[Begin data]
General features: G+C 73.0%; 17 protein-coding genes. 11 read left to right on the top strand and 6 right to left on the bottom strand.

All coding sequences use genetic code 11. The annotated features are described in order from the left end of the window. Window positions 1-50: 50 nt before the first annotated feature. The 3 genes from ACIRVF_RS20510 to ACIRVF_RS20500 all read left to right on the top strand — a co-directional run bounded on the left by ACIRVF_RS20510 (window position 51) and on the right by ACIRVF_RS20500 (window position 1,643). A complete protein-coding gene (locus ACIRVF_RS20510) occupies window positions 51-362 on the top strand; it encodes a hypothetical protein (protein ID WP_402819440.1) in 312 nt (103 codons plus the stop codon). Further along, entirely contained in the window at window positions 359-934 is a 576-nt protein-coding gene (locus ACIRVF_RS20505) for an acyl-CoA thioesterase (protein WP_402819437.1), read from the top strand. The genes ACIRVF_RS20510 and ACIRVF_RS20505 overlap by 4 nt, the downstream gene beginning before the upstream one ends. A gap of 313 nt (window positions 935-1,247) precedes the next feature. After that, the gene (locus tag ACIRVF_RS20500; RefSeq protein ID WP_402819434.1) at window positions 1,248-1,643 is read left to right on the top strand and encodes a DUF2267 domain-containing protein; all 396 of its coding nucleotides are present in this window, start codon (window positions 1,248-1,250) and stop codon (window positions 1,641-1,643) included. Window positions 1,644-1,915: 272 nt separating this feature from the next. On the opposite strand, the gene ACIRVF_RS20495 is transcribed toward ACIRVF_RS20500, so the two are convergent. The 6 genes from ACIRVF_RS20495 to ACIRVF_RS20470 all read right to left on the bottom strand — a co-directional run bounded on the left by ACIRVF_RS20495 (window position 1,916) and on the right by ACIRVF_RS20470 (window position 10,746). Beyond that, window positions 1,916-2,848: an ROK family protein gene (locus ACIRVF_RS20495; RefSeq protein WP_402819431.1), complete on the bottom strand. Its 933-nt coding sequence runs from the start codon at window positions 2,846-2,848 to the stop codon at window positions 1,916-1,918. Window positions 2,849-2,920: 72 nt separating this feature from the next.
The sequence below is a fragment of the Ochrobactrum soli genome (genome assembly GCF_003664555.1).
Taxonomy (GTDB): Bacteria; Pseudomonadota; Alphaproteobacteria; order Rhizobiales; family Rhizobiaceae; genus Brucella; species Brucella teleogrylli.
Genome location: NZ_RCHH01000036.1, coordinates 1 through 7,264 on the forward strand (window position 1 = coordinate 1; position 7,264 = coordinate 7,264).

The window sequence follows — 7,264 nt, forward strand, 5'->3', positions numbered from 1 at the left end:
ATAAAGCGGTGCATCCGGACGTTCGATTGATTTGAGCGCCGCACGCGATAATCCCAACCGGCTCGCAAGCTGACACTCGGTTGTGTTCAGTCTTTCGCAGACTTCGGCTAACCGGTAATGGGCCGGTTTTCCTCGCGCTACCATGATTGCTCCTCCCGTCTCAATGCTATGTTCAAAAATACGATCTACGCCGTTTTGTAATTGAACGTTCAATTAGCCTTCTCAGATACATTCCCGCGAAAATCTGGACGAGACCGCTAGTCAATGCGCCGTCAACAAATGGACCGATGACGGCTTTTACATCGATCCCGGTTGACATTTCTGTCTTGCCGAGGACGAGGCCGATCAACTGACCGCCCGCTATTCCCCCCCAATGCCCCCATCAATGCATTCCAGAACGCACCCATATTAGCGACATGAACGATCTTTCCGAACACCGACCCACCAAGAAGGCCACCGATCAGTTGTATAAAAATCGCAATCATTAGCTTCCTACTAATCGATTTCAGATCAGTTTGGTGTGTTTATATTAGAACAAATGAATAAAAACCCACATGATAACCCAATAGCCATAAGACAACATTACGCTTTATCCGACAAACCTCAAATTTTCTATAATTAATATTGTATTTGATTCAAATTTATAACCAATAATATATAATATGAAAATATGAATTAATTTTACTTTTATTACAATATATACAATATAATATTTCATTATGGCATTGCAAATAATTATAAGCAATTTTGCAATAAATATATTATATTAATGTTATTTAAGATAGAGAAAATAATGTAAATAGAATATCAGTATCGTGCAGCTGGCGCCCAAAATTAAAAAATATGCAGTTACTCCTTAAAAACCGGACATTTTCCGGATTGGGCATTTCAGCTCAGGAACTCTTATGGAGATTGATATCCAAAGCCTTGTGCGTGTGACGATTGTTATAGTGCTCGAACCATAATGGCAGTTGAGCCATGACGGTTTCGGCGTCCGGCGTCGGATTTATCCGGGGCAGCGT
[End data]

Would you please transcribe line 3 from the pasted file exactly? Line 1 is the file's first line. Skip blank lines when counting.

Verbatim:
The sequence below is a fragment of the Ochrobactrum soli genome (genome assembly GCF_003664555.1).